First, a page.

1. Release and repatriate all fishermen languishing in each other country’s prisons as they entered each other’s water ‘inadvertently’ (Charges against them are non-serious in nature)
2. Release and repatriate all women prisoners from the custody of each other
3. Release and repatriate all other prisoners who are not charged in serious cases.
The letter was signed by Dr. I.A. Rehman and Mr.MohdTahseen of the Pakistan Chapter and Dr.SyedaHameed, Mr.Tapan K Bose and Mr.Jatin Desai of the India Chapter of the Forum.
Vijayan MJ & M. Tahseen
India Chapter HQ: F-10/12, Malviya Nagar, New Delhi (+91 9869077718, +91 9868165471)
Pakistan Chapter HQ: 11, Temple Road, Lahore (+92 3008480821)
The tense relations between India and Pakistan severely impact the life and livelihood of the fishing communities in both countries. The depiction of arrested fishermen by the other country gives a sad picture. The following details and analysis are only of Indian fishermen arrested by Pakistan’s Maritime Security Agency (MSA) in the Pakistani waters. The details of Pakistani fishermen arrested by the Indian Coast Guard (ICG) are not made available by the Indian Government. But, the scenario is not different from what Indian fishermen face.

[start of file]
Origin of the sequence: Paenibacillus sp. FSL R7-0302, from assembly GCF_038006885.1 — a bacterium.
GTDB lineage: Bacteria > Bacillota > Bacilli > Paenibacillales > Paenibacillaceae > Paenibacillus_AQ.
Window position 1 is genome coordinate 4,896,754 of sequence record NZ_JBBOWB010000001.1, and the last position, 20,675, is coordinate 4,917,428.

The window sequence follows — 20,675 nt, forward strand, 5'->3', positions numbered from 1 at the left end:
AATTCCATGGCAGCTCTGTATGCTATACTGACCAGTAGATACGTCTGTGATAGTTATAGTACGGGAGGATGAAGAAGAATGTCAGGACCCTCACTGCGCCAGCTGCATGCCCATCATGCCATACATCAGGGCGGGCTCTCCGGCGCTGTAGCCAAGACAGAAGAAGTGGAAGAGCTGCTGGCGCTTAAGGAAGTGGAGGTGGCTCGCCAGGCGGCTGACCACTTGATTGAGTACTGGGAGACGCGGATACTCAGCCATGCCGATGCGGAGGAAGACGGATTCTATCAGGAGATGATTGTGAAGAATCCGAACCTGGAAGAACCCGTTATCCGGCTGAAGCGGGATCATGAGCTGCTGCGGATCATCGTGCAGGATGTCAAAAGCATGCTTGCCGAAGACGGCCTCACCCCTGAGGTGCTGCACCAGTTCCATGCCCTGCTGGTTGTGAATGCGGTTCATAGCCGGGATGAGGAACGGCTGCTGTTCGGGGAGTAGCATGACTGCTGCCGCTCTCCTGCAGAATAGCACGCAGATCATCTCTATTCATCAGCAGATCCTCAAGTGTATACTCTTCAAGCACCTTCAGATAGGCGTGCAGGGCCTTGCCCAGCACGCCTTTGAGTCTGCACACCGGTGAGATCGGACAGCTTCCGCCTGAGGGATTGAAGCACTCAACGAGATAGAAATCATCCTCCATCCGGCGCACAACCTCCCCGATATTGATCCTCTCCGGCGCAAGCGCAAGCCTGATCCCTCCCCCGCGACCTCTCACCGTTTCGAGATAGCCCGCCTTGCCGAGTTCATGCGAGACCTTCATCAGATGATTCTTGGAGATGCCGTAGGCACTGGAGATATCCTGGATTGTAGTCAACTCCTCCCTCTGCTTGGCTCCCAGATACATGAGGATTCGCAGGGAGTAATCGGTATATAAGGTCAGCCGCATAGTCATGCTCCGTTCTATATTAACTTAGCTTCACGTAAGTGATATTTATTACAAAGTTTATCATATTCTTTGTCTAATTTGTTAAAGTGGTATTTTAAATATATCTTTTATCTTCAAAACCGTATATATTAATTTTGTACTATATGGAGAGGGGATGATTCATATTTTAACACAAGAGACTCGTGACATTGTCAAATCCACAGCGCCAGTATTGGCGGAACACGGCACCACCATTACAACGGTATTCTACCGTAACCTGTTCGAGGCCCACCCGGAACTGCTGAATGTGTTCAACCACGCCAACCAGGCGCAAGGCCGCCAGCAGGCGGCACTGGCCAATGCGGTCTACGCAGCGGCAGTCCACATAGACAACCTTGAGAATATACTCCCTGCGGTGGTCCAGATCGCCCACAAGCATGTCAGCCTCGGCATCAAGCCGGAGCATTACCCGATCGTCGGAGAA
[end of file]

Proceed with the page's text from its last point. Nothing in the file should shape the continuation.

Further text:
As on today (13th Feb 2020), 207 Indian fishermen are in the custody of Pakistan and 99 Pakistani fishermen in Indian custody. Pakistan has given Consular Access (CA) to Indian High Commission officials in case of 107 Indian fishermen. Pakistan must provide CA to 100 more, also since most of the Indian fishermen have completed their sentences.